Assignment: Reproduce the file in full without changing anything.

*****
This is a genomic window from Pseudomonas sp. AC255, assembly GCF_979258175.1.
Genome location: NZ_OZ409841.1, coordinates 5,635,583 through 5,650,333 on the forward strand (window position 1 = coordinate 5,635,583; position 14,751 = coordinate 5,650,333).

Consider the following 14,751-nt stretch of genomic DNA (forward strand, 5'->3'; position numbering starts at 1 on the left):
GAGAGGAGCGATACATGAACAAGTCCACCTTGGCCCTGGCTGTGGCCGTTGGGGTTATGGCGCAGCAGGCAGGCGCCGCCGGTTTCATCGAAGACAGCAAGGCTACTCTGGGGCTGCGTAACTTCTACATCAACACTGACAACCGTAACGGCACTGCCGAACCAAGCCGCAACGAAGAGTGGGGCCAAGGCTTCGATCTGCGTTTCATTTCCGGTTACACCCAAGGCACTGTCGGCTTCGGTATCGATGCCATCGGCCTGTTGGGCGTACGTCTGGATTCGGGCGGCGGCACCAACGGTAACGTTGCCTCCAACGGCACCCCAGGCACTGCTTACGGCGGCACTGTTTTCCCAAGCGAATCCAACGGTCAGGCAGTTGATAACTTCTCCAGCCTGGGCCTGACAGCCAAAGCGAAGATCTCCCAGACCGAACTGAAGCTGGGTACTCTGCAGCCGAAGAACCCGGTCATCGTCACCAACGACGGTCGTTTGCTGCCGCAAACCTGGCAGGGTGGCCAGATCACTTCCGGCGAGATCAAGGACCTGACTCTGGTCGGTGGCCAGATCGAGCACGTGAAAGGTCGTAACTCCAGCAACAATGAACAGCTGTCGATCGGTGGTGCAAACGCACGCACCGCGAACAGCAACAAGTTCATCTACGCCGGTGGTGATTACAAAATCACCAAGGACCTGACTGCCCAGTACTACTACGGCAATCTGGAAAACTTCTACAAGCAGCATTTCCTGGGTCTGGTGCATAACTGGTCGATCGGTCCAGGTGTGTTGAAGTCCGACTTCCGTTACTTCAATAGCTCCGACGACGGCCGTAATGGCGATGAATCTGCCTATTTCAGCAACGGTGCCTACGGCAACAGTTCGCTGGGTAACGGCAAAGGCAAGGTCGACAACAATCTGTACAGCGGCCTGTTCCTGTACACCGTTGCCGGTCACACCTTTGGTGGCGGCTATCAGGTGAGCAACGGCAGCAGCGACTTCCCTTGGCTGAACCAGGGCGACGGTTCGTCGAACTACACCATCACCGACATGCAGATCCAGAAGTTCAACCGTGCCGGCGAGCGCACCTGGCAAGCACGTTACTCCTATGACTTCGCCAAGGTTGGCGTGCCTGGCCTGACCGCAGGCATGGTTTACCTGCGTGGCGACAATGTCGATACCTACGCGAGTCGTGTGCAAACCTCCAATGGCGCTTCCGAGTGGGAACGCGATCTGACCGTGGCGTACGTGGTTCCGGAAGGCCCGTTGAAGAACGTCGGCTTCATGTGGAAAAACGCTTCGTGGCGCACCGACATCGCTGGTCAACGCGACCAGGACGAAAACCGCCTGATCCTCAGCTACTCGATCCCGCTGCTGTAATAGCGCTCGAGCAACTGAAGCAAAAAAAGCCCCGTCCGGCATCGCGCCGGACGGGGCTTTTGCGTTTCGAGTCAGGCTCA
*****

This is a genomic window from Pseudomonas sp. AC255, assembly GCF_979258175.1.
Genome location: NZ_OZ409841.1, coordinates 5,635,583 through 5,650,333 on the forward strand (window position 1 = coordinate 5,635,583; position 14,751 = coordinate 5,650,333).

Consider the following 14,751-nt stretch of genomic DNA (forward strand, 5'->3'; position numbering starts at 1 on the left):
GAGAGGAGCGATACATGAACAAGTCCACCTTGGCCCTGGCTGTGGCCGTTGGGGTTATGGCGCAGCAGGCAGGCGCCGCCGGTTTCATCGAAGACAGCAAGGCTACTCTGGGGCTGCGTAACTTCTACATCAACACTGACAACCGTAACGGCACTGCCGAACCAAGCCGCAACGAAGAGTGGGGCCAAGGCTTCGATCTGCGTTTCATTTCCGGTTACACCCAAGGCACTGTCGGCTTCGGTATCGATGCCATCGGCCTGTTGGGCGTACGTCTGGATTCGGGCGGCGGCACCAACGGTAACGTTGCCTCCAACGGCACCCCAGGCACTGCTTACGGCGGCACTGTTTTCCCAAGCGAATCCAACGGTCAGGCAGTTGATAACTTCTCCAGCCTGGGCCTGACAGCCAAAGCGAAGATCTCCCAGACCGAACTGAAGCTGGGTACTCTGCAGCCGAAGAACCCGGTCATCGTCACCAACGACGGTCGTTTGCTGCCGCAAACCTGGCAGGGTGGCCAGATCACTTCCGGCGAGATCAAGGACCTGACTCTGGTCGGTGGCCAGATCGAGCACGTGAAAGGTCGTAACTCCAGCAACAATGAACAGCTGTCGATCGGTGGTGCAAACGCACGCACCGCGAACAGCAACAAGTTCATCTACGCCGGTGGTGATTACAAAATCACCAAGGACCTGACTGCCCAGTACTACTACGGCAATCTGGAAAACTTCTACAAGCAGCATTTCCTGGGTCTGGTGCATAACTGGTCGATCGGTCCAGGTGTGTTGAAGTCCGACTTCCGTTACTTCAATAGCTCCGACGACGGCCGTAATGGCGATGAATCTGCCTATTTCAGCAACGGTGCCTACGGCAACAGTTCGCTGGGTAACGGCAAAGGCAAGGTCGACAACAATCTGTACAGCGGCCTGTTCCTGTACACCGTTGCCGGTCACACCTTTGGTGGCGGCTATCAGGTGAGCAACGGCAGCAGCGACTTCCCTTGGCTGAACCAGGGCGACGGTTCGTCGAACTACACCATCACCGACATGCAGATCCAGAAGTTCAACCGTGCCGGCGAGCGCACCTGGCAAGCACGTTACTCCTATGACTTCGCCAAGGTTGGCGTGCCTGGCCTGACCGCAGGCATGGTTTACCTGCGTGGCGACAATGTCGATACCTACGCGAGTCGTGTGCAAACCTCCAATGGCGCTTCCGAGTGGGAACGCGATCTGACCGTGGCGTACGTGGTTCCGGAAGGCCCGTTGAAGAACGTCGGCTTCATGTGGAAAAACGCTTCGTGGCGCACCGACATCGCTGGTCAACGCGACCAGGACGAAAACCGCCTGATCCTCAGCTACTCGATCCCGCTGCTGTAATAGCGCTCGAGCAACTGAAGCAAAAAAAGCCCCGTCCGGCATCGCGCCGGACGGGGCTTTTGCGTTTCGAGTCAGGCTCA